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Oct 2, 2004 2:40 am


The Debate



Kerry seems to have "won" the debate. I don’t have much faith in the wisdom of the American people. If we put up the bill of rights to a vote it would lose. But they seem to have figured out that Kerry offered more substance and enough sizzle last night to be judged the winner.

This augers well for the Kerry campaign. In every one of the 9 past elections in which presidential debates were held the perceived winner of the debates went on to win the election. (Reagan lost the first debate with Mondale in 1984 but won a smashing victory in the second debate, overshadowing his earlier loss.)

Further, two candidates who had been ahead in the polls before the debates--Nixon in 1960 and Carter in 1980--fell back in the polls following their sorry performances and ended up losing.

Given this history Kerry is well-positioned to turn the race around.

Republicans inadvertently contributed to Kerry's victory.

For months they have been creating cartoonish caricatures of Kerry. Since most Americans didn't know Kerry these mindless images of him as a French/over-educated/snobby/wind-surfing/military-bashing/prig took hold. But the images were so beyond the truth that when Americans watched Kerry last night and were impressed the case the Republicans have been building against Kerry suddenly became untenable. I like Kerry and I was shocked how good he was. To those who had bought into the stereotypes they must have nearly fallen out of their chairs.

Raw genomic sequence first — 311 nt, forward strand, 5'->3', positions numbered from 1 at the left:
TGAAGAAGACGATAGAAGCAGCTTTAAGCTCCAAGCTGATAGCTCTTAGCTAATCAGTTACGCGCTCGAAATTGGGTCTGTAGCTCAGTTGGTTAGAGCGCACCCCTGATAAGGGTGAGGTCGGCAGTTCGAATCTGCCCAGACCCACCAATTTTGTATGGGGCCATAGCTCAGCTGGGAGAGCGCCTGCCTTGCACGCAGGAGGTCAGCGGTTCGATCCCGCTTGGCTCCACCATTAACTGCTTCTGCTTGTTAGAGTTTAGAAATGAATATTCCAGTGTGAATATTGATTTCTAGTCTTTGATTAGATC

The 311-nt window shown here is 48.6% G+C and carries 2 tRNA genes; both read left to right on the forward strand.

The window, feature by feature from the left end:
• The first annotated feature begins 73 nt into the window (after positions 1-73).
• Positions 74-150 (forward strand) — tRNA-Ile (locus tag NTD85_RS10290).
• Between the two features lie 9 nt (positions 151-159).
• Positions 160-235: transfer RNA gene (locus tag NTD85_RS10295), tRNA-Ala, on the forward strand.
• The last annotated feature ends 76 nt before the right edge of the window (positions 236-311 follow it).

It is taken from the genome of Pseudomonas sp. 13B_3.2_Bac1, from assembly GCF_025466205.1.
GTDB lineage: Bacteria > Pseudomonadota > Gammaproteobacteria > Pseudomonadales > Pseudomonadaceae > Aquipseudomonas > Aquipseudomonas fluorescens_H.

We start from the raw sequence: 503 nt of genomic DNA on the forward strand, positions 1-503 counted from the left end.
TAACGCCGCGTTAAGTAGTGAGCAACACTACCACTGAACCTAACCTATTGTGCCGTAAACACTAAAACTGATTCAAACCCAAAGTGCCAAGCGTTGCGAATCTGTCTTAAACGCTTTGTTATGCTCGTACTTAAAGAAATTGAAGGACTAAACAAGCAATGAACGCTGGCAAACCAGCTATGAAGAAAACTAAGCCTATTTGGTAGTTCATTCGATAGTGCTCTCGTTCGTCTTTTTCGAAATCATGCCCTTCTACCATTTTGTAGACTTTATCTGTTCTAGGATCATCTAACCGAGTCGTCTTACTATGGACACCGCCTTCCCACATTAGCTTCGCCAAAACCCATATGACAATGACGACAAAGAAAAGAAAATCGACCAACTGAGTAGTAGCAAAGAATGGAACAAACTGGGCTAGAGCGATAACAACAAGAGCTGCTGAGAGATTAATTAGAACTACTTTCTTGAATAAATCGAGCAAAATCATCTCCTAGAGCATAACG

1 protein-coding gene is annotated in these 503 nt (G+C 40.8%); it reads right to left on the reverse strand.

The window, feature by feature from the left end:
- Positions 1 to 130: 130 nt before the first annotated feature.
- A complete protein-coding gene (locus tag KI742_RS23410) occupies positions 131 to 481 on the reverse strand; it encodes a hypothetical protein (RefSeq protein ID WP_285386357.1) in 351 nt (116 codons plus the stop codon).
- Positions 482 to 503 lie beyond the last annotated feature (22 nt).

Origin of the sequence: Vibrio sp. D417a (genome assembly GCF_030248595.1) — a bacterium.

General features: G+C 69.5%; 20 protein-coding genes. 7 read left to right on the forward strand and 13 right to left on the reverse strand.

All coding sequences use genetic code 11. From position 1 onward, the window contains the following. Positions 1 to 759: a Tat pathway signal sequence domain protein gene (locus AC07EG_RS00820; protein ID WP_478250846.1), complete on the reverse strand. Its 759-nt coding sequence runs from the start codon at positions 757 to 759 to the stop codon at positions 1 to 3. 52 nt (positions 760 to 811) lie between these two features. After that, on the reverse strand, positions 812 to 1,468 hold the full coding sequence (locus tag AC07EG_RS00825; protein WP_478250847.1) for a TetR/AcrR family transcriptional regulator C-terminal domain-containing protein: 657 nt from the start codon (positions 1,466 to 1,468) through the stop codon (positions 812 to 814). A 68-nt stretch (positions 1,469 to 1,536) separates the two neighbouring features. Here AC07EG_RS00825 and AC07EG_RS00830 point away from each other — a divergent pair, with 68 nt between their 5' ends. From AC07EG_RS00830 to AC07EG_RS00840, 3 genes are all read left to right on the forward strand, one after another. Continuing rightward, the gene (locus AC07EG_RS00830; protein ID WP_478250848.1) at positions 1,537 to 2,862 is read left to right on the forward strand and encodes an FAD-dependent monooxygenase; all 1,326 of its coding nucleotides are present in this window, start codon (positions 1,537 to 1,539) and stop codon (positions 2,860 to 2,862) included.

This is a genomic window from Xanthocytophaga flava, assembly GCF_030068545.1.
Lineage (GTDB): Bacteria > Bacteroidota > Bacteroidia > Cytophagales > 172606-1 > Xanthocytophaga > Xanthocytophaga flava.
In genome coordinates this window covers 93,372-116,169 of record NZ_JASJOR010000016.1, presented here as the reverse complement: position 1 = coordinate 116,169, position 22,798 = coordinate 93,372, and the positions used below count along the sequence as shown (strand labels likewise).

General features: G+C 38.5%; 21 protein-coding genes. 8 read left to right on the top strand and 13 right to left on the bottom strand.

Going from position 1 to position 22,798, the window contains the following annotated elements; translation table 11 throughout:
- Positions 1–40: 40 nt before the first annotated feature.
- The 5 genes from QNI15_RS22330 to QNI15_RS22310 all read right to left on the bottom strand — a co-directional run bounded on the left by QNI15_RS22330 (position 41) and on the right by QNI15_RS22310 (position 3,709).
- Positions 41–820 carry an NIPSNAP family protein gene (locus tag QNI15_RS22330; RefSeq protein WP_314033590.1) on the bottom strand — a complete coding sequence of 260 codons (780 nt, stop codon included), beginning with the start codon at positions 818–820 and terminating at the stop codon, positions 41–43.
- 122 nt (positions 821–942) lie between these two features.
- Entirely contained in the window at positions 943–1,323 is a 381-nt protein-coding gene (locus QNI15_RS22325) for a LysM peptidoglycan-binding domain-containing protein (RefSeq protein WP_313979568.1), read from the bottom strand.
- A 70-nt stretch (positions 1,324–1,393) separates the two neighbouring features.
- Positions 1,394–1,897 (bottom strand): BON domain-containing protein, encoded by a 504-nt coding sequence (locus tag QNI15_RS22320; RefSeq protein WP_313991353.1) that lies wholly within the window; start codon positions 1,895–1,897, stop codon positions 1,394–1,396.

In other words, as so often happens in politics, the Republicans had overreached. If they had been a bit more subtle maybe voters wouldn't have been so unprepared for the real human being who graced their screens last night.

Now the Democrats have also been overreaching, creating cartoonish images of Bush. But we already know Bush. When he stood up there and was able to hold his own and not appear stupid e weren't really surprised. We've seen this Bush before. So the Michael Moore simpleton stereotypes of Bush didn't have the same unfortunate affect on the audience as the Republican simpleton stereotypes of Kerry.

Immediate poll results from CBS indicated that the public indeed as willing to give Kerry a good hard second look. A clear majority of swing voters said Kerry won the debate. A small minority (under 30%) thought Bush had won.

There will be 2 more debates, but this was the big one. It may well have decided the election. At the least it's a key turning point in the election thus far.

In retrospect the Bush people must be kicking themselves for making foreign policy the topic of the first debate. They agreed to this because they believe that the public thinks well of Bush's handling of the war on terrorism. But the public also agrees by some 60 percent that the war in Iraq is going badly. This gave Kerry the opening he needed to hammer Bush relentlessly. He did so deftly and at the end made Bush so angry he appeared petulant. Bush even did something I hadn't seen him do since 2000 when he seemed scared of the camera. He finished a few answers by pecking at it like a bird. For a guy who is supposed to seem at ease with himself, he looked decidedly nervous.

If you didn't know which man was president would you have thought it was Bush or Kerry?

Of course, debates always give challengers an opportunity to appear presidential merely by appearing on the same stage with the incumbent. Mondale failed to take advantage of that opportunity in 1984. Last night Kerry did.

My guess is that after the debate not only swing voters gave him a second look but even his own supporters. Many have admitted they were less Kerry-supporters than Bush-haters. After the debate many are probably thinking they'll vote for Kerry enthusiastically.

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